The data provided by fantasy football platforms has allowed many new people to partake in and succeed in fantasy football leagues. Rankings from fantasy football experts allow players to use these rankings when setting their lineups in order to help them score an optimized number of points. Projections from advanced statisticians also allow players to use these projections to help them set their lineup in order to score the most points every week. These factors have allowed newcomers to fantasy football to have just as much, if not more, success than people who have been playing the game for a large amount of time. Some people see this is a bad thing because they believe it makes doing your own research and putting in time and effort less important and less crucial to having success in fantasy football leagues. However, newcomers being able to have success means more and more people have joined fantasy football which only means good things for the NFL.

            Over the years, the NFL has dominated sports ratings. According to Rick Porter of The Hollywood Reporter, despite a decline in ratings from 2019 to 2020, “the NFL remains far and away the No. 1 programming franchise on ad-supported TV. The late Sunday afternoon games shared by CBS and Fox drew 21.59 million weekly viewers this season, almost 5 million more than the top primetime show of the fall: NBC’s Sunday Night Football at just under 16.8 million, which is on pace to be the top primetime series for the 10th consecutive season.” Sunday Night Football did, in fact, go on to be the top primetime series for the 10th consecutive season. It is no coincidence that as the NFL continues to dominate ratings, the engagement in fantasy football continues to skyrocket. According to, “The increase in interest has had a particularly big impact on professional football, as the number of NFL fans who play fantasy sports grew from 7.4 million in 2012 to 12.5 million in 2017.” This spike in people who play fantasy football means more people have an interest in watching NFL games. So, the rise in popularity of fantasy football has to be a reason the NFL continues to dominate sports ratings.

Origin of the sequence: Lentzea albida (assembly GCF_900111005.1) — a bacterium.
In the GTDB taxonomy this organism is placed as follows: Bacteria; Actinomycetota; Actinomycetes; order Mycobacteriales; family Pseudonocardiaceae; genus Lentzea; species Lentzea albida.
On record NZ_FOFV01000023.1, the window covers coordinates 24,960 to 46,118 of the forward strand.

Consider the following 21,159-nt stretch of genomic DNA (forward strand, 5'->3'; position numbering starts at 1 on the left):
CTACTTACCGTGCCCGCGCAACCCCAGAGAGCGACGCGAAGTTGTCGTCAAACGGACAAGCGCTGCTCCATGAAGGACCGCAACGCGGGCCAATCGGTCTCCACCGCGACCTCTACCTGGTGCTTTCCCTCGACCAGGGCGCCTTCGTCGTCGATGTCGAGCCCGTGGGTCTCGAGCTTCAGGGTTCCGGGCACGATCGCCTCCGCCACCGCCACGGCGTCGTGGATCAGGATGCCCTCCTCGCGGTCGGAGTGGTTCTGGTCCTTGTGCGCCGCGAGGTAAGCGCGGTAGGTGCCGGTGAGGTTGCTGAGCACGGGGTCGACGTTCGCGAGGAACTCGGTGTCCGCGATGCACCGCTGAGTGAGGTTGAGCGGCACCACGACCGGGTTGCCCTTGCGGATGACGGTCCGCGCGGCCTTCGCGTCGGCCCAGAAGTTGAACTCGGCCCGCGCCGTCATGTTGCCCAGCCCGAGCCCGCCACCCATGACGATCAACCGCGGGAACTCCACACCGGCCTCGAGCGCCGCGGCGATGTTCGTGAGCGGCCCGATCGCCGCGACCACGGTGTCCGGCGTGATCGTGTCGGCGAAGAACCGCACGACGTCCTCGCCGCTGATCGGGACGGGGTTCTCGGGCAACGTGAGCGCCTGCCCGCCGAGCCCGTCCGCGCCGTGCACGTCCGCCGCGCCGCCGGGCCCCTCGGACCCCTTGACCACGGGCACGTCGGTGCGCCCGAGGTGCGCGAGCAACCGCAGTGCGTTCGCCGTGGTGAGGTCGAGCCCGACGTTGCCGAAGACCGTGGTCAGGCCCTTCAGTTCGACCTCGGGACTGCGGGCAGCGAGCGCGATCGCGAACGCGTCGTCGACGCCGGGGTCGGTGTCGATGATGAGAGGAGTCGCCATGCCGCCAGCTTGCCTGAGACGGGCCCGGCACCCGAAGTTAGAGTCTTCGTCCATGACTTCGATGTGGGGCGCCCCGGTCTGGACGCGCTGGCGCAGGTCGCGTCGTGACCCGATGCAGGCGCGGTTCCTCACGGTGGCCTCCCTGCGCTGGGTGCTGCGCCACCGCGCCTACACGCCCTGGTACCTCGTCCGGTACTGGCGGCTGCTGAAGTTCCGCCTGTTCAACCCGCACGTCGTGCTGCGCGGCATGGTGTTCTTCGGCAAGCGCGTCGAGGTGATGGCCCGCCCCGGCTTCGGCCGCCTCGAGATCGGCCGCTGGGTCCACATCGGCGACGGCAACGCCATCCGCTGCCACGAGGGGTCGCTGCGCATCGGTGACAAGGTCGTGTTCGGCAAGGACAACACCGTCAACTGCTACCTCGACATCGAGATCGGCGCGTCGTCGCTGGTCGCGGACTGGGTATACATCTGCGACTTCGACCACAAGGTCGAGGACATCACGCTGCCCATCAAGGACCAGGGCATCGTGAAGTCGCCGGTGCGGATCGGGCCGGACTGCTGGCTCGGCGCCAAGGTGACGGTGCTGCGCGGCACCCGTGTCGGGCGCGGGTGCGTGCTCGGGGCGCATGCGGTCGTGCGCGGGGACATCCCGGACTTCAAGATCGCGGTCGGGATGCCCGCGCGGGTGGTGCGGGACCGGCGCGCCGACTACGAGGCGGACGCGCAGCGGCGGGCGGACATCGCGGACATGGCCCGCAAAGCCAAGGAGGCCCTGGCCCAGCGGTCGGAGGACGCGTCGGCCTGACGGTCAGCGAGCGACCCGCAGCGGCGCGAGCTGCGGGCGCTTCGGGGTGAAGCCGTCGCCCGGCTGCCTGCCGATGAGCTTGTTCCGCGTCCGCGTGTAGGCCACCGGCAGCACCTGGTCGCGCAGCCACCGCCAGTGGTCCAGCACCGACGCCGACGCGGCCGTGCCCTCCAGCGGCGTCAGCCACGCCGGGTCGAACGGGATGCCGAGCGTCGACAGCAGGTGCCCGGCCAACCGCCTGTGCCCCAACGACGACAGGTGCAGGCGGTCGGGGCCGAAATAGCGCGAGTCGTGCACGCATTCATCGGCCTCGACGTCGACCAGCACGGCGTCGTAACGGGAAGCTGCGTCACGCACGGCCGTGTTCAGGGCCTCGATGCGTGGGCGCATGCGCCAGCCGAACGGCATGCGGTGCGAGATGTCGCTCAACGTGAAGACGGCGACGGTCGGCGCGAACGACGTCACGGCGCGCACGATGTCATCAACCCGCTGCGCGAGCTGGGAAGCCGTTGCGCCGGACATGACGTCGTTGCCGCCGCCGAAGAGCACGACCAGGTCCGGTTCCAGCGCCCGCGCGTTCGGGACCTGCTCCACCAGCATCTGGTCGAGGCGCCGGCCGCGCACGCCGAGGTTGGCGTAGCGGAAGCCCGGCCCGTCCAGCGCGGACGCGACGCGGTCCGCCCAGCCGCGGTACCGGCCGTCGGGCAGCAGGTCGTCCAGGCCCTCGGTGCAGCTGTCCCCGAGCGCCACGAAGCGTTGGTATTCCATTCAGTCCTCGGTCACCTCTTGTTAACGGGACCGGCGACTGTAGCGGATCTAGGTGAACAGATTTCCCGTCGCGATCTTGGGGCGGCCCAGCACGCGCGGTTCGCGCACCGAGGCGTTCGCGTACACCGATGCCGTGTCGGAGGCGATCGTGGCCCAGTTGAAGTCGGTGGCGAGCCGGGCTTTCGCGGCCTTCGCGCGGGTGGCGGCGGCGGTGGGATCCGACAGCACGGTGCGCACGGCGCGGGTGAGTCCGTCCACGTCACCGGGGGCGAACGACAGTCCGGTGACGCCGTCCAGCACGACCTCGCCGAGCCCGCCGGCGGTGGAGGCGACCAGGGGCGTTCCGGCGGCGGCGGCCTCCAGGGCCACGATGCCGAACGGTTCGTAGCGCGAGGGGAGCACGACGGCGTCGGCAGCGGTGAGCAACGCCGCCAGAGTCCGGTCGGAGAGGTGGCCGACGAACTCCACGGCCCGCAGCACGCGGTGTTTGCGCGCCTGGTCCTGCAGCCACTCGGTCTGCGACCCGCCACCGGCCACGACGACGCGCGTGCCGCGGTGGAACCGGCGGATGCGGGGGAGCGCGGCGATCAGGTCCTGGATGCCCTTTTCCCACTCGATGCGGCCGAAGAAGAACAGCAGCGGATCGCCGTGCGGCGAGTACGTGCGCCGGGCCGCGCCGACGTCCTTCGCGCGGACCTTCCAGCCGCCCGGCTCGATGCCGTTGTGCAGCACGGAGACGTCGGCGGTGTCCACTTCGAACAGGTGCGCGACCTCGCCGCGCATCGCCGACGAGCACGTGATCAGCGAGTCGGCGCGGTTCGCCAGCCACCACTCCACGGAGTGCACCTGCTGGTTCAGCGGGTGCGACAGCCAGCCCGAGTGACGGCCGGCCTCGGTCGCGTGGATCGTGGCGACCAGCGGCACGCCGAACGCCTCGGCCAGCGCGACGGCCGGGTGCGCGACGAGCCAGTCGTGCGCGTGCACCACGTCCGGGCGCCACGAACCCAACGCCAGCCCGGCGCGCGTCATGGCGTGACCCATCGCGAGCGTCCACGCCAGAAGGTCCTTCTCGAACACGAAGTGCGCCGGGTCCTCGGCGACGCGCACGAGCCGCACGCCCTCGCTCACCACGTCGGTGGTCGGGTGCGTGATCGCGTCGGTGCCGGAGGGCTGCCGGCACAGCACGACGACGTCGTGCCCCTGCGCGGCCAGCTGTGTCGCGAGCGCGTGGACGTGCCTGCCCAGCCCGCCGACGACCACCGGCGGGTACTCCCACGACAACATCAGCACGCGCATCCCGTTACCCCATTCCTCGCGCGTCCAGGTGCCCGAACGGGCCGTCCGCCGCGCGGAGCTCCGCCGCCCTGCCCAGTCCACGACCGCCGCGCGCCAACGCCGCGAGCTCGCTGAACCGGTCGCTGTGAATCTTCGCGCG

I asked Ercolano if he thought fantasy football had changed how many people watch NFL games. He replied, “Any simple football fan could tell you the answer to this is a resounding yes.” Ercolano followed this up by explaining, “I think we’re going to see a massive shift in philosophy in terms of how the NFL allows fans to experience games. Most fans would prefer sitting at home, with access to their computer, scores and phones readily in their hands than sitting in seats that make players on the field look like ants.” These remarks reflect the statistics pointed out earlier about the NFL’s ratings over the years.

            At this point it is no secret that fantasy football has become increasingly popular over the years and more people are becoming increasingly passionate about it. Just like any other sport, business, or idea that sees an increase in passion and engagement, that sport, business, or idea will see an increase in profit and so will the subjects surrounding it. In this case, fantasy football is the idea, and the NFL is the subject surrounding it. Therefore, if fantasy football continues to see an increase in popularity, there is no reason the NFL will not see an increase in popularity and money. This is a huge factor as to why the NFL has been able to dominate sports ratings over the last decade.